Vaucher workshops include CNC, cutting and stamping machines, and facilities for watch pre-assembly, assembly, adjustment and finishing (such as the different hand decorations and hand bevelling of all components). You should have seen the sparkling eyes of my guide when she spoke about her decorating skills in action on the most complex and often unique bridges and plates – the real source of endorphin.
Optional modules are available for the base movement or even separately. These include chronographs, perpetual and annual calendars, moon phases and second time-zone complications. Research and development has been encouraged at Vaucher with a dedicated department to liberate creativity and to increase the range of products of course.
Appear with style
The most complex and technically advanced mechanical movements deserve the best stylists, so all functions they provide appear in the nicest outfit.
Les Artisans Boîtiers is responsible for high-tech complex watch cases. The LAB has all the knowledge and technique to precisely process any materials. CNCs operate here too, and parts are finished by hand to reach the highest level of aesthetics. Houses, such as the beautifully curved 18 ct gold case of Bugatti Super Sport are made in the LAB.
The dials of Parmigiani watches are produced by Quadrance & Habillage. Dials are the “canvas” of craftsmen, where imagination takes shape and at Quadrance & Habillage artists have the freedom to play. They may test new techniques, colours and materials and an amazing variety of finishing methods to deliver astonishing artworks. Strict quality control applies to each step of colouring, the surface protection or the process of applying the indexes.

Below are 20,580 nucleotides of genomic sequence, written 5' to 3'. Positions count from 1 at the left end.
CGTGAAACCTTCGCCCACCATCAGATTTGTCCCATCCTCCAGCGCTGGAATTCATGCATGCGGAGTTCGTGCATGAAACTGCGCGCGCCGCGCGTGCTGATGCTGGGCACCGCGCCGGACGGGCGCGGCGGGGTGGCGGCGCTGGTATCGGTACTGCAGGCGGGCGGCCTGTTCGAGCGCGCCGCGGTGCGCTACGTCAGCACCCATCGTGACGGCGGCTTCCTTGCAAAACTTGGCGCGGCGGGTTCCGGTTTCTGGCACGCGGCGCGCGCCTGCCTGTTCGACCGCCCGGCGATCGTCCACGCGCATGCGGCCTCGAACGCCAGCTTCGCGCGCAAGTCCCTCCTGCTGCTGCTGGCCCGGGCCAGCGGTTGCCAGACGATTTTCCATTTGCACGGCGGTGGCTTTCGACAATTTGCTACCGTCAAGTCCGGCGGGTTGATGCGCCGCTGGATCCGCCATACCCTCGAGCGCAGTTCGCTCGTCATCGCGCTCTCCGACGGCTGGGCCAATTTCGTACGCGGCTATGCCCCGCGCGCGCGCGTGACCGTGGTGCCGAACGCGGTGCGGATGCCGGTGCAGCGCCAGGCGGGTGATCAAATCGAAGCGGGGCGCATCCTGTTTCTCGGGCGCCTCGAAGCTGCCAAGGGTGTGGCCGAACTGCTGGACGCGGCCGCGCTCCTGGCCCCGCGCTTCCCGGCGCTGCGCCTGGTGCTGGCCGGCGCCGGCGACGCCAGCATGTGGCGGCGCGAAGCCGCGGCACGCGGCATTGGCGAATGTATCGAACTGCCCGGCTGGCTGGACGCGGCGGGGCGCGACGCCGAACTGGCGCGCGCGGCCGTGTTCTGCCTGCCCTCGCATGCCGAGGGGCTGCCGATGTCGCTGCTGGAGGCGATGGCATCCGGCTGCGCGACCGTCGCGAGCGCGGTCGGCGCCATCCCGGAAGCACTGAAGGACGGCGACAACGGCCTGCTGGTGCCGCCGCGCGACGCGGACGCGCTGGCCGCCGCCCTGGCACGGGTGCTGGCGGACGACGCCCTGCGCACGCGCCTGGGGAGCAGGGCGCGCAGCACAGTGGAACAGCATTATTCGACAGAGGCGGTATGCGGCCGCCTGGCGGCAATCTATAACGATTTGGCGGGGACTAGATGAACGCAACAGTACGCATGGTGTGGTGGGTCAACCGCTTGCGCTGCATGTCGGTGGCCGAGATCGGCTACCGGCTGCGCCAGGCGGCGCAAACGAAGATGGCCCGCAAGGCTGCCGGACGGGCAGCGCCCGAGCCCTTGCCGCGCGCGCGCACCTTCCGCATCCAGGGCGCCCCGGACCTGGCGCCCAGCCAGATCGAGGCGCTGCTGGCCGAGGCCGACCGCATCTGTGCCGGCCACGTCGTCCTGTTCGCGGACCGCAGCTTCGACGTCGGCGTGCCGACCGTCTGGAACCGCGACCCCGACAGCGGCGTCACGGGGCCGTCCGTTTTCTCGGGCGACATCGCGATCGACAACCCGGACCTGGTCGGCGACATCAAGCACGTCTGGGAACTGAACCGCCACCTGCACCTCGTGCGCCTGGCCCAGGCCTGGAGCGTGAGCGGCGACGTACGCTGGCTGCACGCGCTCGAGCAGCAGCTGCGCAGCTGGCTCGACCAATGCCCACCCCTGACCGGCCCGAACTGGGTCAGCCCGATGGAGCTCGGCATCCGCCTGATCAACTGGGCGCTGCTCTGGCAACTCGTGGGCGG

At Parmigiani Fleurier Manufacture, complete timepieces are designed and created by assembling the parts they make themselves and others that they obtain from the sister manufactures mentioned above. Restoration and after sales also happens here.
Last day I met two gorgeous ladies, both designers of Parmigiani. They talked about their work, inspirations as well as the creative process. One particular project they mentioned was very interesting: “The art of falconry”, an Art Deco inspired clock based on the animal drawings and sculptures of Edouard-Marcel Sandoz. He was – among others – a famous sculptor in the 20th century (look at Edouard Marcel Sandoz: An important and unique chat for example). The “Falcon and the Bustard” pays homage both to the work of Sandoz and the Middle Eastern tradition of falconry.
The project took about a year to complete and a great amount of that time was spent on research. Artists sought drawings of the bird in the archives and created many sketches to freeze the movements of the graceful, strong and redoubtable falcon.
Falconry remains an important part of the Arabic culture. The so called saker falcons are swift and powerful, and are effective against medium and large game bird species, such as the bustard.